I used to do a live show with an orchestra, he says. Because of my working life in the business I thought, Ive got to go in. At that point, Val was well-enough known in the music business, but hed never been able to secure a record deal or get a break into the big time. So often hed felt he might be close, but the life-changing phone call had never come. From that day on, everything went right for me, says Val, wondering if God had a greater plan for the couple. It was like a miracle. If youd rather believe in curious twists of fate, the legendary impresario and star-maker Val Parnell heard of him from three different people, including superstar Dickie Henderson, and looked him up. Within weeks Val had performed on Sunday Night at the London Palladium after which, his agent, Evelyn Taylor, started getting calls from the BBC, ITV and record companies trying to secure deals. Youd have forgiven Val for leaping at the first opportunity. But having been around for so long I was not fascinated by being famous, he says. Eve, the shrewdest person in showbusiness, as Val calls her, suggested he chose his next move carefully. As a result, Val plotted a slow-burn, long-term career. For nearly 25 years he hosted his own television show and produced some 50 albums. Though todays come-and-go stars seem to make a lot of money in their short careers Vals satisfaction lies in having had the most amazing time. When I think back to the mid-Sixties, I was getting 19 million viewers a week, he says modestly.
Vals star quality was undeniable, The Beatles were blasting their way through the charts yet Val managed to knock them off the number one slot. He met and performed with singers who had been his boyhood idols, like Perry Como, to whom he was often likened. With all that success came the trappings of fame. Lynn and Val had moved to Rickmansworth because of its good road links and proximity to airports and London. Once their daughters, Sarah and Fiona, started school, the family jumped the Buckinghamshire border to a house in Seer Green that completed the show-biz lifestyle. It was bought from Jon Anderson of rock supergroup Yes and had seven bedrooms, a swimming pool and kitchen garden. Its all explained in my biography, how it all gradually happened, says Val, talking like a favourite uncle or grandfather rather than a former household name. Tellingly though, its Lynn and Vals friends and neighbours who have kept them living in the Beaconsfield area for decades, rather than its proximity to London, neighbouring show-biz stars or the beautiful countryside that surrounds them. They are part of the community, hosting residents association meetings in their home and enjoying parties with friends. This is where our life is. Its a lovely place to live, a lovely part of the world you couldnt ask for more. I do a lot of painting Im a member of Chiltern Painters and Ive been a member of Beaconsfield Golf Club since 1977, says Val, who is a natural raconteur.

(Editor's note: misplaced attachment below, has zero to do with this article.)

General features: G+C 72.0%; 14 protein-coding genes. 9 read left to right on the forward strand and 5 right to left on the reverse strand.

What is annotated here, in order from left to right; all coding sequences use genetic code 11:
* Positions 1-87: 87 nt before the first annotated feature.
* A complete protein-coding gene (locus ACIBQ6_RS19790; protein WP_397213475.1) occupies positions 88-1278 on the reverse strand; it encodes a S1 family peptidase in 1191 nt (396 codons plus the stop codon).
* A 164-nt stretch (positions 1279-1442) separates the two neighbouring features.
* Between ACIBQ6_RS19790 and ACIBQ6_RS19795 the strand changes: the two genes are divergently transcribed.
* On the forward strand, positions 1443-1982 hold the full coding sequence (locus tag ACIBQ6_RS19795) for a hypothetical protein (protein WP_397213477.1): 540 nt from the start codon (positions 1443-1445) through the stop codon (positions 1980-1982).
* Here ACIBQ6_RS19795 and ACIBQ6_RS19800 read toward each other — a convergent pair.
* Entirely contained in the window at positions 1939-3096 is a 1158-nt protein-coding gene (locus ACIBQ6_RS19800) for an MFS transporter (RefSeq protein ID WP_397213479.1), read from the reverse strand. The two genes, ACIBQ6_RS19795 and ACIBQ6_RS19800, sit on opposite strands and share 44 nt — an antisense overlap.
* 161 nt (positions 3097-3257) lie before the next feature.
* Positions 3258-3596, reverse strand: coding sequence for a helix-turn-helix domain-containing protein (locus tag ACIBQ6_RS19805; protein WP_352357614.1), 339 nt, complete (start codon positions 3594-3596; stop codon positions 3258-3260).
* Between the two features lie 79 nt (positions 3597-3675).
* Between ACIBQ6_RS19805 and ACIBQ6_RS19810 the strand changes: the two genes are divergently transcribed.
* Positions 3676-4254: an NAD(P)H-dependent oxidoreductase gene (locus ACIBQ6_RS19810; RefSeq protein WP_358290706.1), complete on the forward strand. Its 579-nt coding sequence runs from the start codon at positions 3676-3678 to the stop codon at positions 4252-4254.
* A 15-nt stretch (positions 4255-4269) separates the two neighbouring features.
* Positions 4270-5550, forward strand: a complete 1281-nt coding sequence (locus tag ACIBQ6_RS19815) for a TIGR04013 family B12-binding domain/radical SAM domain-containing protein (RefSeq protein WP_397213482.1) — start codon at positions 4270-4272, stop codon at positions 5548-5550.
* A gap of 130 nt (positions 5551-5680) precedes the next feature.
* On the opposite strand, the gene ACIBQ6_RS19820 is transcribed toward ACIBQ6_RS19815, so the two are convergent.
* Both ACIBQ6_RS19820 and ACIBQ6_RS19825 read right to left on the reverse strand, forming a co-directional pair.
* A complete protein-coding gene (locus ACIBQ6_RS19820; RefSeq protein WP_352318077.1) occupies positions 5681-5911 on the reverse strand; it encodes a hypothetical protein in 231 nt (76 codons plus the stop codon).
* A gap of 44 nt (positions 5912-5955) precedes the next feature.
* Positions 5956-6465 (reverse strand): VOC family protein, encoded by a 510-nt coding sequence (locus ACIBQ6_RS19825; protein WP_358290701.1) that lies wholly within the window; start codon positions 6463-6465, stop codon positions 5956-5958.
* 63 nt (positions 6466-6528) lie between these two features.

Its not until Im leaving and ask to visit the cloakroom that I discover walls lined with photos and old posters Lynn performing with Eric Morecambe and Ernie Wise; Val being presented to the Queen Mother; Val at a charity golf match with a myriad of stars its a Whos Who of show business legends. I linger a little longer than I need to, seeing who I recognise from the glory days. Getting into my silver people-carrier car, I cant help thinking it should be at least one of 40 shades of green, just like ORaffertys, and that if todays television producers could recapture the magic of Val Doonican theyd be on to something. Val welcomed everyone into what became a big family. Those of us who watched him in his heyday still retain the warm fuzzy feeling and, it seems, those quirky lyrics.